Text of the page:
Centre for Technology Enchanced Learning
Department of Educational Research, County South, Lancaster University, Lancaster LA1 4YD, UK
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Educational Research > Centre for Technology Enhanced Learning > Research themes > Learning using digital technologies across formal and informal settings

Learning using digital technologies across formal and informal settings

Research theme

Boys using laptopAt one time it was necessary to carry work items between one learning setting and another – from school to home, and back again. Digital technologies, and particularly online technologies, have meant that many elements of work can now be accessed from either place.

Learners can now start work at home, searching for information or completing online tasks, can save elements, and these can be accessed at school. Learners can continue to work on items at school, and teachers can select items to share and discuss with classes or groups of learners. Teachers are recognising that their practices are changing as a result; some teachers now ask learners to do more research at home, and discuss in school those elements that have been started at home.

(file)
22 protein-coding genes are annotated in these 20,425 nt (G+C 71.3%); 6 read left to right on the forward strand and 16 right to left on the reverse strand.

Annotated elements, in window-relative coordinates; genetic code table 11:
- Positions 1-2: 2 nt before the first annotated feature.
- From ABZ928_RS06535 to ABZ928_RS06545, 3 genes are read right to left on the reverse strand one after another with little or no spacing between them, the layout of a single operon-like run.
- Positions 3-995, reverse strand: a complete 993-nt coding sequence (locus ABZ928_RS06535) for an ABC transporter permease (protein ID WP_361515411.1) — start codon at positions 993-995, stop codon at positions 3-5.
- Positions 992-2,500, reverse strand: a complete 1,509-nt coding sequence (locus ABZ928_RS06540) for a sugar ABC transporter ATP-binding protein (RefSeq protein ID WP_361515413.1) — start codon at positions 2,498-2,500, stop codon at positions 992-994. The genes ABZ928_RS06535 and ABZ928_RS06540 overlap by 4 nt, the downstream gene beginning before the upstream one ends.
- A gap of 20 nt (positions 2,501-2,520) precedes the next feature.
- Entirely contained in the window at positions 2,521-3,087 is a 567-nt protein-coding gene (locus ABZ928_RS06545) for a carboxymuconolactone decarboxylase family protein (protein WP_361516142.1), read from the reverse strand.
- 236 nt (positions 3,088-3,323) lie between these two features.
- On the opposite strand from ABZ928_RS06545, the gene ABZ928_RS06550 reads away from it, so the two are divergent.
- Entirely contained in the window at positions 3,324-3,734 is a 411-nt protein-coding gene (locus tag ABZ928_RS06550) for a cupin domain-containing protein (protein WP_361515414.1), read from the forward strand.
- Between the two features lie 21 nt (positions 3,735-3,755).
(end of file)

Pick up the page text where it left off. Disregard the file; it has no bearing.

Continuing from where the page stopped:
A key early publication by Don Passey that highlighted the importance of these shifts is: Developing Teaching Strategies for Distance (Out-of-School) Learning in Primary and Secondary Schools (2001). A more recent (2010) report by Don Passey, that shows how learners at young ages are being involved in learning practices across formal and informal settings, is an Independent Evaluation of the Implementation of the Learning Platform LP+ across Schools in Wolverhampton.

Don Passey has also written about the importance of these practices for parents in: Technologies involving parents and guardians with their children’s learning where he suggests that “The evidence that we have currently suggests that in the future we should explore to a much greater extent the ways that learning activities can be provided and described, so that parents and children are supported through appropriate access and descriptions of how to use ‘artefacts’ and ‘scaffolding’. Although there is evidence that family members, parents, grandparents and siblings can be involved in supporting and encouraging children with their learning, we need to explore the ways that different family members and friends can become involved, and the important roles of lifelong and intergenerational learning, as well as the roles of fathers and paternal role models.” (p.476)

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New Taipei City, Taiwan
10-12 December 2014

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